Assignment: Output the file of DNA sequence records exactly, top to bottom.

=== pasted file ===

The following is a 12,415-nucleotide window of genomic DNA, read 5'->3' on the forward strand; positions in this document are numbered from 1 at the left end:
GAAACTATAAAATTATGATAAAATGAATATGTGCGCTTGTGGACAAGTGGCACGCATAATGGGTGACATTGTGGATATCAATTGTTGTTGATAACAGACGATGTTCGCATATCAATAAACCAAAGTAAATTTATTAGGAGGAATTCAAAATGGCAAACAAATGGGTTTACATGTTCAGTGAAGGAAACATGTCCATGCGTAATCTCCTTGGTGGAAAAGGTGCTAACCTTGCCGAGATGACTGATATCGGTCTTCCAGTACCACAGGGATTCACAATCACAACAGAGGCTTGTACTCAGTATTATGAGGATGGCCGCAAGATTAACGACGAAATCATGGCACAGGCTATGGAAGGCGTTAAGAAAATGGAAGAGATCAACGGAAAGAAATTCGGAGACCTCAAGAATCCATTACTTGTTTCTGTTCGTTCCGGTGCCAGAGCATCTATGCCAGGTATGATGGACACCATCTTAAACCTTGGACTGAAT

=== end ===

The following is a 12,415-nucleotide window of genomic DNA, read 5'->3' on the forward strand; positions in this document are numbered from 1 at the left end:
GAAACTATAAAATTATGATAAAATGAATATGTGCGCTTGTGGACAAGTGGCACGCATAATGGGTGACATTGTGGATATCAATTGTTGTTGATAACAGACGATGTTCGCATATCAATAAACCAAAGTAAATTTATTAGGAGGAATTCAAAATGGCAAACAAATGGGTTTACATGTTCAGTGAAGGAAACATGTCCATGCGTAATCTCCTTGGTGGAAAAGGTGCTAACCTTGCCGAGATGACTGATATCGGTCTTCCAGTACCACAGGGATTCACAATCACAACAGAGGCTTGTACTCAGTATTATGAGGATGGCCGCAAGATTAACGACGAAATCATGGCACAGGCTATGGAAGGCGTTAAGAAAATGGAAGAGATCAACGGAAAGAAATTCGGAGACCTCAAGAATCCATTACTTGTTTCTGTTCGTTCCGGTGCCAGAGCATCTATGCCAGGTATGATGGACACCATCTTAAACCTTGGACTGAAT